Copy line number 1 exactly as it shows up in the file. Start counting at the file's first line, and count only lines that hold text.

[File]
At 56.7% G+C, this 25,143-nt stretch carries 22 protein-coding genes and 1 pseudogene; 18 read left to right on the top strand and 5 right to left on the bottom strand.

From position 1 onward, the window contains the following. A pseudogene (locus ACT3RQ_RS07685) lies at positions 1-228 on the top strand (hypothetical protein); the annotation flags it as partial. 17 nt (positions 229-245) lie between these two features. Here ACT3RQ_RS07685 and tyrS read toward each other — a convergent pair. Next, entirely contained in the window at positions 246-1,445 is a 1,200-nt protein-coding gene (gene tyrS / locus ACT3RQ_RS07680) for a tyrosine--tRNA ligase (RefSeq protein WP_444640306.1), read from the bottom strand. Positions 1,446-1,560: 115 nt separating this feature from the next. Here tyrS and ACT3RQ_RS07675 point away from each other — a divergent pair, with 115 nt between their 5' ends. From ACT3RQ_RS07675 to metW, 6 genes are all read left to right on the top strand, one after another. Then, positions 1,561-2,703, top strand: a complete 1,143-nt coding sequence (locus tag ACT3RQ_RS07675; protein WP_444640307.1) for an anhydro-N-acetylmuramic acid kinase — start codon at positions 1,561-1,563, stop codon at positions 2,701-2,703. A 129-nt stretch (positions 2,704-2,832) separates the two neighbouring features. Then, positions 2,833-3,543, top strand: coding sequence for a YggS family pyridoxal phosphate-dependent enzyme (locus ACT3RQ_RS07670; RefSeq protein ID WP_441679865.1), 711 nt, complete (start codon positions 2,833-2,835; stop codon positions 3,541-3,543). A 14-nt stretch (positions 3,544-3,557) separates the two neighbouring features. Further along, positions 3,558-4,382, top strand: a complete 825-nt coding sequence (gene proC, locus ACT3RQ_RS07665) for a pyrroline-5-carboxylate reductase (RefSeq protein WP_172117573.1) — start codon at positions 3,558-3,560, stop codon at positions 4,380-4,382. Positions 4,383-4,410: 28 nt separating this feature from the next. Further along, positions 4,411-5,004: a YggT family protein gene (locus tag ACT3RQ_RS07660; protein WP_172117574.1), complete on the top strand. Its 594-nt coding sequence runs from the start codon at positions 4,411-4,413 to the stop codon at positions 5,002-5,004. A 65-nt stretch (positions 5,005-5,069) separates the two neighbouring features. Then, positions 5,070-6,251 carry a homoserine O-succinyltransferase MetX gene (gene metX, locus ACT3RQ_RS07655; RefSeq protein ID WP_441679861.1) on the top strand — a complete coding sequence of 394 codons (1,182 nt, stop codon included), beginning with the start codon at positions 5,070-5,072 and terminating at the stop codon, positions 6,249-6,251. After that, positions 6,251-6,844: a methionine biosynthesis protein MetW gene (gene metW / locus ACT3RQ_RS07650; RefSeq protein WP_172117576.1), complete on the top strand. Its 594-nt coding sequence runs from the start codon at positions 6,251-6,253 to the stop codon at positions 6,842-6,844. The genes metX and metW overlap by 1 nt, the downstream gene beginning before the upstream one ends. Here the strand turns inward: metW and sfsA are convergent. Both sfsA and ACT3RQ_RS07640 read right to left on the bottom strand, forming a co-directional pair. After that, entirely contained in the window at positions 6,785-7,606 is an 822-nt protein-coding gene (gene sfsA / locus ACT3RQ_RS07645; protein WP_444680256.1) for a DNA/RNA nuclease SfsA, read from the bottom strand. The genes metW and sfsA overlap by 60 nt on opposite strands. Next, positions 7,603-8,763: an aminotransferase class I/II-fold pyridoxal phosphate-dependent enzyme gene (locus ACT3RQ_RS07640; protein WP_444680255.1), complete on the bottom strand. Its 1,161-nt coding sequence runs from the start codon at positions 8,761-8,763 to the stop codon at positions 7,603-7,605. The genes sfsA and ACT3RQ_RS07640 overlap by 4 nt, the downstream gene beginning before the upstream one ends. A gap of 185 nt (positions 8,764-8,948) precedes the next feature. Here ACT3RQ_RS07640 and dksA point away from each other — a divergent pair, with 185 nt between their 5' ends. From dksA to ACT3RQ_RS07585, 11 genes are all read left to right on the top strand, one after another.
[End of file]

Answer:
At 56.7% G+C, this 25,143-nt stretch carries 22 protein-coding genes and 1 pseudogene; 18 read left to right on the top strand and 5 right to left on the bottom strand.